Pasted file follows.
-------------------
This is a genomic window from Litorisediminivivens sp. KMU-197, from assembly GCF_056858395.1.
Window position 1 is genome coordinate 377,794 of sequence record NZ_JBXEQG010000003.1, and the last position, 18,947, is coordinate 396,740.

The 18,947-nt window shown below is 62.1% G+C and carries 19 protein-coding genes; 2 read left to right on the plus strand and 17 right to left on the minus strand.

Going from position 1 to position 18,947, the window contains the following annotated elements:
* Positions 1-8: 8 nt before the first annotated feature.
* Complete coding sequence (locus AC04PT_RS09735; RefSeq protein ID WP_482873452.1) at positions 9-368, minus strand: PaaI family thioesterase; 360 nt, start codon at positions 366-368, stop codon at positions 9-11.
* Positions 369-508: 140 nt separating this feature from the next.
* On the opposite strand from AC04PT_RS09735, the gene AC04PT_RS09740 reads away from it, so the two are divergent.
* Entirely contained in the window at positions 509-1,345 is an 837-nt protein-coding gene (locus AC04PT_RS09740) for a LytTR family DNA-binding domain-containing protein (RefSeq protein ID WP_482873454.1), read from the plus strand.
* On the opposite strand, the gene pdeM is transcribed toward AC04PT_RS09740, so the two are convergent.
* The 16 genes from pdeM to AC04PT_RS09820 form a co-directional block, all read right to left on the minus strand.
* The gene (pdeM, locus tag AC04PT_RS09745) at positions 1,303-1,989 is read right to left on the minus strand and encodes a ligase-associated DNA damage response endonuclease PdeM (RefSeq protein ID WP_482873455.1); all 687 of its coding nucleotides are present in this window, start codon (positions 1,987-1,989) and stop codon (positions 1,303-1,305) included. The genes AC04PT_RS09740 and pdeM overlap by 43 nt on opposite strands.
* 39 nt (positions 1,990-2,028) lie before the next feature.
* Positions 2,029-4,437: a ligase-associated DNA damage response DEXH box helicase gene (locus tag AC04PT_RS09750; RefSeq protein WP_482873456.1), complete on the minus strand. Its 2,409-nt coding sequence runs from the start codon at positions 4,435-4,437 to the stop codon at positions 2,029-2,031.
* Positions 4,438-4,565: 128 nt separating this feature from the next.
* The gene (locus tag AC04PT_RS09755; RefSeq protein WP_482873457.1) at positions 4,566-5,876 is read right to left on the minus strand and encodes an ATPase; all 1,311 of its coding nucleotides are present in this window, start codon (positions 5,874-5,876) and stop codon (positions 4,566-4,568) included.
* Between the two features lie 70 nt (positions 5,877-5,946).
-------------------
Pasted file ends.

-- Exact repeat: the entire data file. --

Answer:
This is a genomic window from Litorisediminivivens sp. KMU-197, from assembly GCF_056858395.1.
Window position 1 is genome coordinate 377,794 of sequence record NZ_JBXEQG010000003.1, and the last position, 18,947, is coordinate 396,740.

The 18,947-nt window shown below is 62.1% G+C and carries 19 protein-coding genes; 2 read left to right on the plus strand and 17 right to left on the minus strand.

Going from position 1 to position 18,947, the window contains the following annotated elements:
* Positions 1-8: 8 nt before the first annotated feature.
* Complete coding sequence (locus AC04PT_RS09735; RefSeq protein ID WP_482873452.1) at positions 9-368, minus strand: PaaI family thioesterase; 360 nt, start codon at positions 366-368, stop codon at positions 9-11.
* Positions 369-508: 140 nt separating this feature from the next.
* On the opposite strand from AC04PT_RS09735, the gene AC04PT_RS09740 reads away from it, so the two are divergent.
* Entirely contained in the window at positions 509-1,345 is an 837-nt protein-coding gene (locus AC04PT_RS09740) for a LytTR family DNA-binding domain-containing protein (RefSeq protein ID WP_482873454.1), read from the plus strand.
* On the opposite strand, the gene pdeM is transcribed toward AC04PT_RS09740, so the two are convergent.
* The 16 genes from pdeM to AC04PT_RS09820 form a co-directional block, all read right to left on the minus strand.
* The gene (pdeM, locus tag AC04PT_RS09745) at positions 1,303-1,989 is read right to left on the minus strand and encodes a ligase-associated DNA damage response endonuclease PdeM (RefSeq protein ID WP_482873455.1); all 687 of its coding nucleotides are present in this window, start codon (positions 1,987-1,989) and stop codon (positions 1,303-1,305) included. The genes AC04PT_RS09740 and pdeM overlap by 43 nt on opposite strands.
* 39 nt (positions 1,990-2,028) lie before the next feature.
* Positions 2,029-4,437: a ligase-associated DNA damage response DEXH box helicase gene (locus tag AC04PT_RS09750; RefSeq protein WP_482873456.1), complete on the minus strand. Its 2,409-nt coding sequence runs from the start codon at positions 4,435-4,437 to the stop codon at positions 2,029-2,031.
* Positions 4,438-4,565: 128 nt separating this feature from the next.
* The gene (locus tag AC04PT_RS09755; RefSeq protein WP_482873457.1) at positions 4,566-5,876 is read right to left on the minus strand and encodes an ATPase; all 1,311 of its coding nucleotides are present in this window, start codon (positions 5,874-5,876) and stop codon (positions 4,566-4,568) included.
* Between the two features lie 70 nt (positions 5,877-5,946).